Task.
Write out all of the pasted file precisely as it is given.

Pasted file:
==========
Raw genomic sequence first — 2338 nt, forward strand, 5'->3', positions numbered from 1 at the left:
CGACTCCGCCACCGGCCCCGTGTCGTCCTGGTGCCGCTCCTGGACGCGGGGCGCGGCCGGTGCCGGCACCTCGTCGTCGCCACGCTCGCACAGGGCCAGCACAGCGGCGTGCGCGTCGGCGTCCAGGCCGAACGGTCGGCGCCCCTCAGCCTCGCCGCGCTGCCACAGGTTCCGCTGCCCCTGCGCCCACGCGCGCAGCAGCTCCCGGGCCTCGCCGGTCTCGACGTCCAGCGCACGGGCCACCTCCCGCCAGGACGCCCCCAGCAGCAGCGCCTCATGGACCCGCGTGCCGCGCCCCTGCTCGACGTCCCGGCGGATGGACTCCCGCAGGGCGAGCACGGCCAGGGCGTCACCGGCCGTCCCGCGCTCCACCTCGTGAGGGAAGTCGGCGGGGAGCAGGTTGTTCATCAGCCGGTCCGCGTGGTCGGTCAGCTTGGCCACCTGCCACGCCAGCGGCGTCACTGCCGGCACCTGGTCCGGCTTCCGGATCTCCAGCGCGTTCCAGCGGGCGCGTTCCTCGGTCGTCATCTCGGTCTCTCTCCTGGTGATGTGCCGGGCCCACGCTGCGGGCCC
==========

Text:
Raw genomic sequence first — 2338 nt, forward strand, 5'->3', positions numbered from 1 at the left:
CGACTCCGCCACCGGCCCCGTGTCGTCCTGGTGCCGCTCCTGGACGCGGGGCGCGGCCGGTGCCGGCACCTCGTCGTCGCCACGCTCGCACAGGGCCAGCACAGCGGCGTGCGCGTCGGCGTCCAGGCCGAACGGTCGGCGCCCCTCAGCCTCGCCGCGCTGCCACAGGTTCCGCTGCCCCTGCGCCCACGCGCGCAGCAGCTCCCGGGCCTCGCCGGTCTCGACGTCCAGCGCACGGGCCACCTCCCGCCAGGACGCCCCCAGCAGCAGCGCCTCATGGACCCGCGTGCCGCGCCCCTGCTCGACGTCCCGGCGGATGGACTCCCGCAGGGCGAGCACGGCCAGGGCGTCACCGGCCGTCCCGCGCTCCACCTCGTGAGGGAAGTCGGCGGGGAGCAGGTTGTTCATCAGCCGGTCCGCGTGGTCGGTCAGCTTGGCCACCTGCCACGCCAGCGGCGTCACTGCCGGCACCTGGTCCGGCTTCCGGATCTCCAGCGCGTTCCAGCGGGCGCGTTCCTCGGTCGTCATCTCGGTCTCTCTCCTGGTGATGTGCCGGGCCCACGCTGCGGGCCC